Have attached a photo because it's just such a cool little gun.
    Webley.jpg

    It's nothing super fancy, but it's one of my childhood hero guns and it was given to me as a largely random gift from a dear family friend, and I am a damned sentimental teddy-bear of a man, which makes this thing one of my prized possessions. It will always be cool even if it never works right, but it would really be something special to me if I could get it to run like it did when it rolled out of the factory to murk some NAZIs in 1943 in spite of the nickel plating.

  2. #2
    WildBillCody's Avatar
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    I love webleys, but unfortunately I am cheap as well, so I've never owned one. I would love to have a mk v, did you know that you can remove the nickel?
    I love you guys...

  3. #3
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    Oh, for sure! I just don't feel like trying fruitlessly to duplicate the original bluing when the nickel makes it much easier to clean the gun, and in theory, preserve its condition for longer.

  4. #4
    Senior Veteran Has Been's Avatar
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    The FP on mine pivots about 3/32" at the tip.
    A worn FP will cause misfires, i.e. "light strikes". Check protrusion. Specs are: .040" min, .055" max.
    Excessive cartridge headspace will cause misfires even with FPP in spec. Frame/cylinder gap spec is .067" across each chamber with cylinder pushed forward. Be sure the front of the cylinder clears the barrel. No gap specs are given.
    Ok, I'll see your Webley and raise you an Enfield No.2 Mk.1
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    Last edited by Has Been; 02-21-2021 at 02:47 PM.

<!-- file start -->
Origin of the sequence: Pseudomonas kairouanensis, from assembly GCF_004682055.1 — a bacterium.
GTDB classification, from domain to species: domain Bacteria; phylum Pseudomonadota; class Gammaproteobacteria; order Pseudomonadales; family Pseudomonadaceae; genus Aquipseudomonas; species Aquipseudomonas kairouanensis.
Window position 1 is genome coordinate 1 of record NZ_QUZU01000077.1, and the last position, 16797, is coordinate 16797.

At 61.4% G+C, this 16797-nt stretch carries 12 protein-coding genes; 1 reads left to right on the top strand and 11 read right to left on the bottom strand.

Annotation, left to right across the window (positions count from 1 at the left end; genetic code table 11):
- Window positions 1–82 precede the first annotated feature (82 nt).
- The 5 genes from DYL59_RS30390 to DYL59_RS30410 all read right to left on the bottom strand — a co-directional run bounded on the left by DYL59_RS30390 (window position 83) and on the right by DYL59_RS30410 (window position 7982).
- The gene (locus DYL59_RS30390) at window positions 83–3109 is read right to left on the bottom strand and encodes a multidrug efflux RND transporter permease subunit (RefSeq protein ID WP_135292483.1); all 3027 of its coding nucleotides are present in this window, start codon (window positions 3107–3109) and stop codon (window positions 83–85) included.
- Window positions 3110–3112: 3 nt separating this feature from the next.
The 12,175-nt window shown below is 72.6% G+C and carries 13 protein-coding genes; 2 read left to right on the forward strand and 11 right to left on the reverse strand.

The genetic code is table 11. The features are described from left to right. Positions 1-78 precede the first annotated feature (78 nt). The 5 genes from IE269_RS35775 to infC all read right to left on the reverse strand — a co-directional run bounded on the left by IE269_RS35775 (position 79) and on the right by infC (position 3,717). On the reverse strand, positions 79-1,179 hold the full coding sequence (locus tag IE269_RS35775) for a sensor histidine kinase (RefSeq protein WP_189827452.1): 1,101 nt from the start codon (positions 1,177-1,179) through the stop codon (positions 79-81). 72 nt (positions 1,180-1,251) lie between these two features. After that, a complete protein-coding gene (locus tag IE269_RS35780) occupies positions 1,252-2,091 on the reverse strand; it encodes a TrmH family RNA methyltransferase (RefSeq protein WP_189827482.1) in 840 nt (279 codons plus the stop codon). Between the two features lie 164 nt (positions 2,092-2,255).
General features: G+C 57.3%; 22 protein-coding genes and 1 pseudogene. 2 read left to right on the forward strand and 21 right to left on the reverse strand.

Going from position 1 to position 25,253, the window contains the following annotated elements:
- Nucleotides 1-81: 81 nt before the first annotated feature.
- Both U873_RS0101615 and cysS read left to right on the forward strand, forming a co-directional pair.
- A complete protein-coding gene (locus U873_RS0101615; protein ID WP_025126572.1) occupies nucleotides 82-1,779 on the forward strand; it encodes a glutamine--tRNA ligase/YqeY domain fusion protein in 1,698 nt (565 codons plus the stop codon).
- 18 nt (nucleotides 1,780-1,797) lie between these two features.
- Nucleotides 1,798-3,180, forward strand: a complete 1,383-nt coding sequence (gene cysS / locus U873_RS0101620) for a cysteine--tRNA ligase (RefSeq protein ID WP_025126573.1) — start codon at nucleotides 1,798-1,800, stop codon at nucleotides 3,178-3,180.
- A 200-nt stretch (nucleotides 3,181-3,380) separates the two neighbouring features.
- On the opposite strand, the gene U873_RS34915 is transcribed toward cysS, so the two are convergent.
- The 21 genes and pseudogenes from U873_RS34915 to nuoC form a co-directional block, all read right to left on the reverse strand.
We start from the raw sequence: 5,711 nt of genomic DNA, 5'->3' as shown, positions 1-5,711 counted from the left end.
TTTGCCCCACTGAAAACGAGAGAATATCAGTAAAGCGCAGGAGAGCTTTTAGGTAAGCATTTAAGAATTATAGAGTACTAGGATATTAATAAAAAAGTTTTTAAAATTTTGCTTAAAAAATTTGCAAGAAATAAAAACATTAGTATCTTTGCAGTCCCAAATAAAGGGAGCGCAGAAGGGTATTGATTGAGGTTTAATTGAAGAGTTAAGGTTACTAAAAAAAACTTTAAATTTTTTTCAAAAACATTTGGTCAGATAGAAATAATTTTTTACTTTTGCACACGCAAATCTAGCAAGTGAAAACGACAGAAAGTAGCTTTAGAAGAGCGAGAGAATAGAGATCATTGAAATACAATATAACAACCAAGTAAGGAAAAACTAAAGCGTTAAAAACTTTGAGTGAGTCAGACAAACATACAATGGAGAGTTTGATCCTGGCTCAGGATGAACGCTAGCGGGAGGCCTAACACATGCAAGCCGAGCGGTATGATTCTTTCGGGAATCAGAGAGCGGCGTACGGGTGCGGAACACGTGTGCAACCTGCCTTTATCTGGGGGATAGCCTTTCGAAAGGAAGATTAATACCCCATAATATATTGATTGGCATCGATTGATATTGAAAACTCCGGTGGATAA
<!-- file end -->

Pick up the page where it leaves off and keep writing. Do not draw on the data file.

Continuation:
5. #5
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    Yeah, headspace is right on the money, and firing pin protrusion is right at the bottom end, but still just barely in spec.
    What confuses me here is that it's not a threshhold thing, it's an all or nothing thing. I either get perfect primer strikes, or I get a dimple that looks like the primer was barely breathed on.

  6. #6
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    Sounds to me like you might have an interference issue of some kind. Maybe something rubbing on the frame or the internal workings are hanging up sometimes. Have you taken it completely apart yet?
    14EH AIT Instructor-PATRIOT Fire Control Enhanced Operator/Maintainer

  7. #7
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    That's about where I'm at with this thing too, some kind of interference issue.
    A habit I picked up a while ago with this kind of thing was to always start by cleaning the shit out of a gun before modifying anything, especially with old or complicated firearms. But the firing pin looks slightly deformed so I have this feeling that whatever's going on inside there could have something to do with it catching something.